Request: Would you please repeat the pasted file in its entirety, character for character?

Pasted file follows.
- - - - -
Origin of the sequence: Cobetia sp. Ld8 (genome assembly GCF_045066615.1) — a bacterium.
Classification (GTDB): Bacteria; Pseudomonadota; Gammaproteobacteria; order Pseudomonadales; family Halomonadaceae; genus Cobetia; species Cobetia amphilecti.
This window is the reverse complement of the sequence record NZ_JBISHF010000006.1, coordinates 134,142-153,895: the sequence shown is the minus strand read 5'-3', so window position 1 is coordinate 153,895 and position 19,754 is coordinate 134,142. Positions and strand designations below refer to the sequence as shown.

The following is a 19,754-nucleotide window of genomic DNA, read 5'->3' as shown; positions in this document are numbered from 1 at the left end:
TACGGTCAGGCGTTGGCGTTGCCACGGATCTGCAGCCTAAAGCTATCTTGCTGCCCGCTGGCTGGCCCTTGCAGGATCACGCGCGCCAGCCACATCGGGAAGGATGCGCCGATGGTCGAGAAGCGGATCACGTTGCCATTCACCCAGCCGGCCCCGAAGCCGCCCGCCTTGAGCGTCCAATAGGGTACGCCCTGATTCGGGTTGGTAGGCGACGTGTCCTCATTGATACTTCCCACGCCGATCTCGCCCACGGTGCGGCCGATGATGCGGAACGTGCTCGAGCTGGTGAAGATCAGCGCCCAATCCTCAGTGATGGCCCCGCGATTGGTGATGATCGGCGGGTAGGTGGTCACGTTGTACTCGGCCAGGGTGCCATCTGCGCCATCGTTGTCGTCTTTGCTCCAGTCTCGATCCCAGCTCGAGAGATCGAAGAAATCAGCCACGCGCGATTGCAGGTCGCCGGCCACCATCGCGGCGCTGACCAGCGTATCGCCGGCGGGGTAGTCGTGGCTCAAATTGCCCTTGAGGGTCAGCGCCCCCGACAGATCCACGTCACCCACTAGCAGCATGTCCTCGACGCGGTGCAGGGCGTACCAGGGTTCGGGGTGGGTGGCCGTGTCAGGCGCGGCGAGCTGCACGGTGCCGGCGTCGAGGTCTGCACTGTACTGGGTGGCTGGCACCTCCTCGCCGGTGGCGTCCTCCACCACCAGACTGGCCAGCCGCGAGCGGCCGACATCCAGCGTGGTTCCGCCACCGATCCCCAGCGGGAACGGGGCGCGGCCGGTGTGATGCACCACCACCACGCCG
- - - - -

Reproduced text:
Origin of the sequence: Cobetia sp. Ld8 (genome assembly GCF_045066615.1) — a bacterium.
Classification (GTDB): Bacteria; Pseudomonadota; Gammaproteobacteria; order Pseudomonadales; family Halomonadaceae; genus Cobetia; species Cobetia amphilecti.
This window is the reverse complement of the sequence record NZ_JBISHF010000006.1, coordinates 134,142-153,895: the sequence shown is the minus strand read 5'-3', so window position 1 is coordinate 153,895 and position 19,754 is coordinate 134,142. Positions and strand designations below refer to the sequence as shown.

The following is a 19,754-nucleotide window of genomic DNA, read 5'->3' as shown; positions in this document are numbered from 1 at the left end:
TACGGTCAGGCGTTGGCGTTGCCACGGATCTGCAGCCTAAAGCTATCTTGCTGCCCGCTGGCTGGCCCTTGCAGGATCACGCGCGCCAGCCACATCGGGAAGGATGCGCCGATGGTCGAGAAGCGGATCACGTTGCCATTCACCCAGCCGGCCCCGAAGCCGCCCGCCTTGAGCGTCCAATAGGGTACGCCCTGATTCGGGTTGGTAGGCGACGTGTCCTCATTGATACTTCCCACGCCGATCTCGCCCACGGTGCGGCCGATGATGCGGAACGTGCTCGAGCTGGTGAAGATCAGCGCCCAATCCTCAGTGATGGCCCCGCGATTGGTGATGATCGGCGGGTAGGTGGTCACGTTGTACTCGGCCAGGGTGCCATCTGCGCCATCGTTGTCGTCTTTGCTCCAGTCTCGATCCCAGCTCGAGAGATCGAAGAAATCAGCCACGCGCGATTGCAGGTCGCCGGCCACCATCGCGGCGCTGACCAGCGTATCGCCGGCGGGGTAGTCGTGGCTCAAATTGCCCTTGAGGGTCAGCGCCCCCGACAGATCCACGTCACCCACTAGCAGCATGTCCTCGACGCGGTGCAGGGCGTACCAGGGTTCGGGGTGGGTGGCCGTGTCAGGCGCGGCGAGCTGCACGGTGCCGGCGTCGAGGTCTGCACTGTACTGGGTGGCTGGCACCTCCTCGCCGGTGGCGTCCTCCACCACCAGACTGGCCAGCCGCGAGCGGCCGACATCCAGCGTGGTTCCGCCACCGATCCCCAGCGGGAACGGGGCGCGGCCGGTGTGATGCACCACCACCACGCCG